Syntactic maturity in four cultural groups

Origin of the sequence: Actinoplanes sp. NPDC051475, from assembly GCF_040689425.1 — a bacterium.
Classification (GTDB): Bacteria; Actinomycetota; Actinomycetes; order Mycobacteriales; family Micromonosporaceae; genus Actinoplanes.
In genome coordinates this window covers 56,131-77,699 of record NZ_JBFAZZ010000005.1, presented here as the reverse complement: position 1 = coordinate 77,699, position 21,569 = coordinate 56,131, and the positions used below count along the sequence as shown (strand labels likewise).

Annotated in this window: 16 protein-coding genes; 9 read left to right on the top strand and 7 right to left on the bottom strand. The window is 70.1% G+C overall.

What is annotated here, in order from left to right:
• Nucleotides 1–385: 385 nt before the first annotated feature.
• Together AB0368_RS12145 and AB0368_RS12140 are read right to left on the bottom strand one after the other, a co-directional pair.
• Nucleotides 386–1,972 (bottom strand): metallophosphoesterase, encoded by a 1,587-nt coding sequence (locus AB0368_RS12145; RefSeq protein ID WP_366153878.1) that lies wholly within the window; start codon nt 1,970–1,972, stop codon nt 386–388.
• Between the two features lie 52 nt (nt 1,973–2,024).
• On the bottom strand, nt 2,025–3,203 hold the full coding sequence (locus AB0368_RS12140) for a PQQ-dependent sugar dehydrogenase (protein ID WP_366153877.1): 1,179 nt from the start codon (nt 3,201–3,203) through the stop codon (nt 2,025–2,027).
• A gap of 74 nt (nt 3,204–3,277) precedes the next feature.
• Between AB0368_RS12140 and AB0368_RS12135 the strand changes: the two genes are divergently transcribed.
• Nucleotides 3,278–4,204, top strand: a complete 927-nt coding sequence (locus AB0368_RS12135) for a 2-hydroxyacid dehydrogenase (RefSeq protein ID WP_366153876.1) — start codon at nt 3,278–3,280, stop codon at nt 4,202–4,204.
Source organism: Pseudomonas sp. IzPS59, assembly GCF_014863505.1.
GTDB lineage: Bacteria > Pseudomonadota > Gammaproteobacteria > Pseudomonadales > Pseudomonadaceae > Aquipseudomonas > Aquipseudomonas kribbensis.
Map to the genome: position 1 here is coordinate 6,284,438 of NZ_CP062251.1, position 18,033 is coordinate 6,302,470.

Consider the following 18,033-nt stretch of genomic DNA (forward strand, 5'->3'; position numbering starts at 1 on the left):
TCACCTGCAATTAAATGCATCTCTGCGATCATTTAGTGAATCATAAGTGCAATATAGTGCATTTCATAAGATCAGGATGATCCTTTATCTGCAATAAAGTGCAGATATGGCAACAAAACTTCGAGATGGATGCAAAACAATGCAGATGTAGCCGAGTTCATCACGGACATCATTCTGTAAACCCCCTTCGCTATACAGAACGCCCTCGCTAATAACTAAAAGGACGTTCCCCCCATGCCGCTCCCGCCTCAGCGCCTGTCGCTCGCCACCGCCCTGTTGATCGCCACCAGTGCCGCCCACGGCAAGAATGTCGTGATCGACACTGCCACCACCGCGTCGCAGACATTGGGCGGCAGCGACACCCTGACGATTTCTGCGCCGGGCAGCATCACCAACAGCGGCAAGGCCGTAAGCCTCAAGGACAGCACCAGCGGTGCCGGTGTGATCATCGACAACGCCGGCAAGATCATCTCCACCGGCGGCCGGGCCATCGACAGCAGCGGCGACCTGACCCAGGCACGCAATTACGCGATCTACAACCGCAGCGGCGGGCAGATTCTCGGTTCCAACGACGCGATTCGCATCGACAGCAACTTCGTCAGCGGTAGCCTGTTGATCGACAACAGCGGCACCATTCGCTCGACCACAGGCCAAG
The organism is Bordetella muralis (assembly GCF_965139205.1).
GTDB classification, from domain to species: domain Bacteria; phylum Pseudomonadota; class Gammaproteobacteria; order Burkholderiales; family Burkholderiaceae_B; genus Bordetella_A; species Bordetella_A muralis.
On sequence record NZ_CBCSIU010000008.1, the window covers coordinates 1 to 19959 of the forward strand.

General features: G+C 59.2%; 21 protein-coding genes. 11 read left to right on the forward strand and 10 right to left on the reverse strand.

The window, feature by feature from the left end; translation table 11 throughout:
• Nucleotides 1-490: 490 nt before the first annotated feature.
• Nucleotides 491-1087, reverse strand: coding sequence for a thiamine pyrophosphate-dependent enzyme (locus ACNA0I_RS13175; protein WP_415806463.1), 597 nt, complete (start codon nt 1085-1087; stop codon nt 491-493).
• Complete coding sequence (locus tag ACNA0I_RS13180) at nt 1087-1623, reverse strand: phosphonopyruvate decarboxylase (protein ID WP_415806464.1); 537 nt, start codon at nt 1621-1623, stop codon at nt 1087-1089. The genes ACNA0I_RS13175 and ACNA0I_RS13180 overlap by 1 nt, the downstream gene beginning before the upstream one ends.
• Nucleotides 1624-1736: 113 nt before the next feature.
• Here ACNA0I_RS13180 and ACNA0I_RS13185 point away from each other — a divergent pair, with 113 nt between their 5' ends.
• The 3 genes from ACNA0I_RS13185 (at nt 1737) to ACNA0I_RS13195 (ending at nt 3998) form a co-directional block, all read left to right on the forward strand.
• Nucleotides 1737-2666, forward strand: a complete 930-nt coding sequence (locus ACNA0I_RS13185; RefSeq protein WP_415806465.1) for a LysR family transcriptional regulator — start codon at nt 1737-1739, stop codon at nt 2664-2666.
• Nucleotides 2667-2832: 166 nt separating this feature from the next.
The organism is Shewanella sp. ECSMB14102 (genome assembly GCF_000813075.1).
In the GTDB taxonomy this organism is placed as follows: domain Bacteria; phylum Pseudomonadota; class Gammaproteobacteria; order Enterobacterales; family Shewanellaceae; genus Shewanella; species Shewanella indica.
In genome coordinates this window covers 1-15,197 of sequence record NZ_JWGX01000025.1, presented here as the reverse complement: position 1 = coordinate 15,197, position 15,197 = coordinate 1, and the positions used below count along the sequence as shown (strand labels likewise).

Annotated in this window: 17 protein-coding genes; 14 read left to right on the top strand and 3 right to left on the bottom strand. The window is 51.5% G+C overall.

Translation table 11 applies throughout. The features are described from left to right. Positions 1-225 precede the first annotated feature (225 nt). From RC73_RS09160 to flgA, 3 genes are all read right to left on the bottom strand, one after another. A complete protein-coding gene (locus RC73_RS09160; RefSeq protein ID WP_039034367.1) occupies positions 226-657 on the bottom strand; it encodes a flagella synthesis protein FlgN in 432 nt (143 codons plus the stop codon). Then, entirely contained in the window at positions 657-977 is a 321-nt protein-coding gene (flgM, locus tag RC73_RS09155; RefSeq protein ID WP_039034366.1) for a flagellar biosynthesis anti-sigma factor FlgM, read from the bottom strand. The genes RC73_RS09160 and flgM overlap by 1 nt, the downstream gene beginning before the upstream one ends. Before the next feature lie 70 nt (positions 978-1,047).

The purpose of this study was to research the language performance in written English of first and second language users of English to gain an insight into their language competence. Hunt's T units, validated by researchers as sensitive and discriminating between different racial groups, were used to measure syntactic maturity quantitatively. Two tests were made and analyzed as Hunt set out in Syntactic Maturity in School Children and Adults. One was a controlled passage, comprising 34 kernel sentences to be rewritten "in a better way", the other a free writing passage, the stimulus sentence being "I'll never forget the time when...." A vocabulary test was also administered as a ranking device. Research had shown that vocabulary tests measure verbal ability, and are relatively culture-fair. The objectives of the study were: 1. to determine the nature of the differences in the use of English by groups of students for whom English is a first language and those for whom English is a second language. It was hypothesized that subjects for whom English is a second language would score lower on the two measures of syntactic maturity being used than subjects for whom English is a first language. 2. to determine for each of the four groups if there is a correlation between scores on the two syntactic maturity measures based on the different approaches -- the controlled passage and the free writing sample. It was hypothesized that there would be a positive correlation between these two. 3. to determine for each of the four groups if there is a correlation between scores on a vocabulary test and scores on the two syntactic measures. It was hypothesized that there would be a positive correlation. 4. to determine for each of the four groups if there is a correlation between the number of words a student used in the controlled passage and the number of words he wrote in the free writing passage. It was hypothesized there would be a negative correlation. 5. to determine for each of the four groups if there is a correlation between the number of words in the controlled passage and the ratios of syntactic maturity, and between the number of words in the free writing passage and the ratios of syntactic maturity. It was hypothesized that there would be a positive correlation in the free writing passage. Population The population comprised: 1. grade 11 and 12 Canadian Indian students whose first language is Blackfoot and Canadian students whose first language is English, from a small town in southern Alberta. For brevity, they will be referred to as Blackfoot and Canadian respectively. 2. form six black Rhodesian students whose first language is Shona, from a school in Mashonaland and white Rhodesians whose first language is English from a school in Salisbury. For brevity, they will be referred to as Shona and Rhodesian respectively. The study found no consistent trend in the analysis of the syntactic structures used by second language speakers when compared with their compatriots who speak English as a first language. The Blackfoot scored significantly higher than the Canadians on two measures of syntactic maturity in the free writing passage, showing that they used longer T units in a free situation. Canadians however score significantly higher in one category in the controlled passage, showing that in a situation where precision was required they produced longer clauses than the Blackfoot. In the case of the Rhodesian/Shena set, the Rhodesians scored significantly higher in five categories, indicating a trend for these first language users to show more syntactic maturity, as measured by Hunt's five ratios, than their Shona speaking compatriots. The tests to show whether the controlled passage and free writing passage measured the same thing were inconclusive. The correlation between scores was slight; the correlation between ranking on scores was more substantial. Tests made to see if there was a correlation between ability in a vocabulary test and syntactic maturity as shown on Hunt's five ratios showed there was little relationship between these two elements of language. Length of the controlled passage and length of the free writing passage correlated negatively, suggesting that a student who writes compactly in the controlled passage was able to relax and expand his syntactic register in the free writing passage. Alternately, a student who was unable to be compact in the controlled passage was also unable to relax and expand his syntactic register in the free writing passage. This was backed up by the correlation between length and syntactic maturity ratios. From these findings several conclusions were drawn. The study showed that the syntax of second language users does not differ greatly from that of first language users. The research has shown language to be a problem for second language users. Possibly the measures of language performance used in this study are not really a reflection of language competence. A study of the oral comprehension of students whose mother tongue is not English should be made. Particularly at grades 11, 12 and university levels, stress is on oral comprehension of lecture material in specific subject areas. It is important to determine difficulties these students have with both oral and written language. The vocabulary test failed to discriminate fairly between the capabilities of individuals. It is possible that this test, or another test, might produce a higher correlation between vocabulary scores and a conventional evaluation of each individual's work; or between vocabulary scores and a syntactic analysis that includes qualitative components. Quality, as well as quantity, needs to be considered in measuring the syntax of grade 11 and 12s. Hunt finds students who write long clauses and T units to be more syntactically mature, without regard for the quality of the writing. This was shown to be an important omission at this level. Variety and flexibility also have a part in the production of good syntax. Curriculum and methodology should include the study of literature and the student's own writings as lessons in stylistics. Literature of high quality, judiciously introduced, would enrich and extend students' experiences with words, ideas, style. Hunt's quantitative measures of syntax could be used along with quantitative analysis to identify the specifics of mature writing. Through this process students' own writing should improve stylistically. Note: Page 51 is missing.